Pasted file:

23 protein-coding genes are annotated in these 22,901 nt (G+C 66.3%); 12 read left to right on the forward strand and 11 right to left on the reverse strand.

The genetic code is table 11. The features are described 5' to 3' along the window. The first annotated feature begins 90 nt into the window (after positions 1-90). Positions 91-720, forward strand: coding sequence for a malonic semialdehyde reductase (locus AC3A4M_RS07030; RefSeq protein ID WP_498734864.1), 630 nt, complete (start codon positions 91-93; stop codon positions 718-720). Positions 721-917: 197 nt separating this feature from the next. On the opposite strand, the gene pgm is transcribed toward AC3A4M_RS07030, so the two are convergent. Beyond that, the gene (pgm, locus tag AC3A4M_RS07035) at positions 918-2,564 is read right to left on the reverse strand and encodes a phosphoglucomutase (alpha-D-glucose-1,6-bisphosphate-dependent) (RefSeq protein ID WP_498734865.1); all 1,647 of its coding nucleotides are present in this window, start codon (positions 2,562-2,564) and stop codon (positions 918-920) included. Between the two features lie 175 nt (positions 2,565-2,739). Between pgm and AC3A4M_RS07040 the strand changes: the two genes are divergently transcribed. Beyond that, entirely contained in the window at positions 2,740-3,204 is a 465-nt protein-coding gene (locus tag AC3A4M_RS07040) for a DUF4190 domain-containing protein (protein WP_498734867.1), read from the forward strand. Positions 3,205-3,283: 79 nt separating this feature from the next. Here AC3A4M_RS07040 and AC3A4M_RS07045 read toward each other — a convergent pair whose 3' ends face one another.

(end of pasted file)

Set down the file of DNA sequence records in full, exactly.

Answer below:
23 protein-coding genes are annotated in these 22,901 nt (G+C 66.3%); 12 read left to right on the forward strand and 11 right to left on the reverse strand.

The genetic code is table 11. The features are described 5' to 3' along the window. The first annotated feature begins 90 nt into the window (after positions 1-90). Positions 91-720, forward strand: coding sequence for a malonic semialdehyde reductase (locus AC3A4M_RS07030; RefSeq protein ID WP_498734864.1), 630 nt, complete (start codon positions 91-93; stop codon positions 718-720). Positions 721-917: 197 nt separating this feature from the next. On the opposite strand, the gene pgm is transcribed toward AC3A4M_RS07030, so the two are convergent. Beyond that, the gene (pgm, locus tag AC3A4M_RS07035) at positions 918-2,564 is read right to left on the reverse strand and encodes a phosphoglucomutase (alpha-D-glucose-1,6-bisphosphate-dependent) (RefSeq protein ID WP_498734865.1); all 1,647 of its coding nucleotides are present in this window, start codon (positions 2,562-2,564) and stop codon (positions 918-920) included. Between the two features lie 175 nt (positions 2,565-2,739). Between pgm and AC3A4M_RS07040 the strand changes: the two genes are divergently transcribed. Beyond that, entirely contained in the window at positions 2,740-3,204 is a 465-nt protein-coding gene (locus tag AC3A4M_RS07040) for a DUF4190 domain-containing protein (protein WP_498734867.1), read from the forward strand. Positions 3,205-3,283: 79 nt separating this feature from the next. Here AC3A4M_RS07040 and AC3A4M_RS07045 read toward each other — a convergent pair whose 3' ends face one another.